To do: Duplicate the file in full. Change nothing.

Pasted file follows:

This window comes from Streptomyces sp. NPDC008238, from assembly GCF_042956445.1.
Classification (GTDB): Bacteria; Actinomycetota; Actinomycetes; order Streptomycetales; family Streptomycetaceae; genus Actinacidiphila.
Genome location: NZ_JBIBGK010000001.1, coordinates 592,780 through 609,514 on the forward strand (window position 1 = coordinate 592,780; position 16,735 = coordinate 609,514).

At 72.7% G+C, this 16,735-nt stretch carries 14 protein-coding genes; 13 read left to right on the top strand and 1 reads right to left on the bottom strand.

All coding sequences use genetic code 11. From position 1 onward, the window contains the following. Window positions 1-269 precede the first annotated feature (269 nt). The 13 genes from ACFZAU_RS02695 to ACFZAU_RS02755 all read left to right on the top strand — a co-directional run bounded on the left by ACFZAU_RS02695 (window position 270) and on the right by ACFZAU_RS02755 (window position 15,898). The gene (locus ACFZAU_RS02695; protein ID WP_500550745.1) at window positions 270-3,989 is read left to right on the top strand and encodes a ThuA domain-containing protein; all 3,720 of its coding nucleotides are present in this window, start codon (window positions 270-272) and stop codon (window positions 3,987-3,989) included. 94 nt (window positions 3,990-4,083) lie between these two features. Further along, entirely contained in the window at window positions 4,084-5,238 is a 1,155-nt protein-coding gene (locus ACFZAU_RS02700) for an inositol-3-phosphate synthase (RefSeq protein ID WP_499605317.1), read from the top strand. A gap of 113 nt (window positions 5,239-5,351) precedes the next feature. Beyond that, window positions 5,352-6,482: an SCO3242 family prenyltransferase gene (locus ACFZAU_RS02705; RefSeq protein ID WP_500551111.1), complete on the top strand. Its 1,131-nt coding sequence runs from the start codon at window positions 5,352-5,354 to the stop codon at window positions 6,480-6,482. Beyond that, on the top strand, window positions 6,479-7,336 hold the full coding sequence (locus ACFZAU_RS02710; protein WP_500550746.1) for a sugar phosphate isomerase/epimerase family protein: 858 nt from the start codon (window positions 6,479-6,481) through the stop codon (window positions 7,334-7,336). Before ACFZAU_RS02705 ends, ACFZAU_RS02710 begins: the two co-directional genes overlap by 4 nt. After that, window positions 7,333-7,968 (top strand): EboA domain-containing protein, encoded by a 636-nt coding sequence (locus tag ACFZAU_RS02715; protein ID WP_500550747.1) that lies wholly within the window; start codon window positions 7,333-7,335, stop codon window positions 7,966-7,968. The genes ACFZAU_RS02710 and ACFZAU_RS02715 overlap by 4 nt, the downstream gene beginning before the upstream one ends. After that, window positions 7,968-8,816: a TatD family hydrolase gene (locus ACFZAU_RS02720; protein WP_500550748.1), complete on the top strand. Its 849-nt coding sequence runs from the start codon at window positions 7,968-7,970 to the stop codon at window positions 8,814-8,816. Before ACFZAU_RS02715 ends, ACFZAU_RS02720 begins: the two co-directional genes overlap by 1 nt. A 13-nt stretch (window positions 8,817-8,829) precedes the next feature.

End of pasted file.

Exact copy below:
This window comes from Streptomyces sp. NPDC008238, from assembly GCF_042956445.1.
Classification (GTDB): Bacteria; Actinomycetota; Actinomycetes; order Streptomycetales; family Streptomycetaceae; genus Actinacidiphila.
Genome location: NZ_JBIBGK010000001.1, coordinates 592,780 through 609,514 on the forward strand (window position 1 = coordinate 592,780; position 16,735 = coordinate 609,514).

At 72.7% G+C, this 16,735-nt stretch carries 14 protein-coding genes; 13 read left to right on the top strand and 1 reads right to left on the bottom strand.

All coding sequences use genetic code 11. From position 1 onward, the window contains the following. Window positions 1-269 precede the first annotated feature (269 nt). The 13 genes from ACFZAU_RS02695 to ACFZAU_RS02755 all read left to right on the top strand — a co-directional run bounded on the left by ACFZAU_RS02695 (window position 270) and on the right by ACFZAU_RS02755 (window position 15,898). The gene (locus ACFZAU_RS02695; protein ID WP_500550745.1) at window positions 270-3,989 is read left to right on the top strand and encodes a ThuA domain-containing protein; all 3,720 of its coding nucleotides are present in this window, start codon (window positions 270-272) and stop codon (window positions 3,987-3,989) included. 94 nt (window positions 3,990-4,083) lie between these two features. Further along, entirely contained in the window at window positions 4,084-5,238 is a 1,155-nt protein-coding gene (locus ACFZAU_RS02700) for an inositol-3-phosphate synthase (RefSeq protein ID WP_499605317.1), read from the top strand. A gap of 113 nt (window positions 5,239-5,351) precedes the next feature. Beyond that, window positions 5,352-6,482: an SCO3242 family prenyltransferase gene (locus ACFZAU_RS02705; RefSeq protein ID WP_500551111.1), complete on the top strand. Its 1,131-nt coding sequence runs from the start codon at window positions 5,352-5,354 to the stop codon at window positions 6,480-6,482. Beyond that, on the top strand, window positions 6,479-7,336 hold the full coding sequence (locus ACFZAU_RS02710; protein WP_500550746.1) for a sugar phosphate isomerase/epimerase family protein: 858 nt from the start codon (window positions 6,479-6,481) through the stop codon (window positions 7,334-7,336). Before ACFZAU_RS02705 ends, ACFZAU_RS02710 begins: the two co-directional genes overlap by 4 nt. After that, window positions 7,333-7,968 (top strand): EboA domain-containing protein, encoded by a 636-nt coding sequence (locus tag ACFZAU_RS02715; protein ID WP_500550747.1) that lies wholly within the window; start codon window positions 7,333-7,335, stop codon window positions 7,966-7,968. The genes ACFZAU_RS02710 and ACFZAU_RS02715 overlap by 4 nt, the downstream gene beginning before the upstream one ends. After that, window positions 7,968-8,816: a TatD family hydrolase gene (locus ACFZAU_RS02720; protein WP_500550748.1), complete on the top strand. Its 849-nt coding sequence runs from the start codon at window positions 7,968-7,970 to the stop codon at window positions 8,814-8,816. Before ACFZAU_RS02715 ends, ACFZAU_RS02720 begins: the two co-directional genes overlap by 1 nt. A 13-nt stretch (window positions 8,817-8,829) precedes the next feature.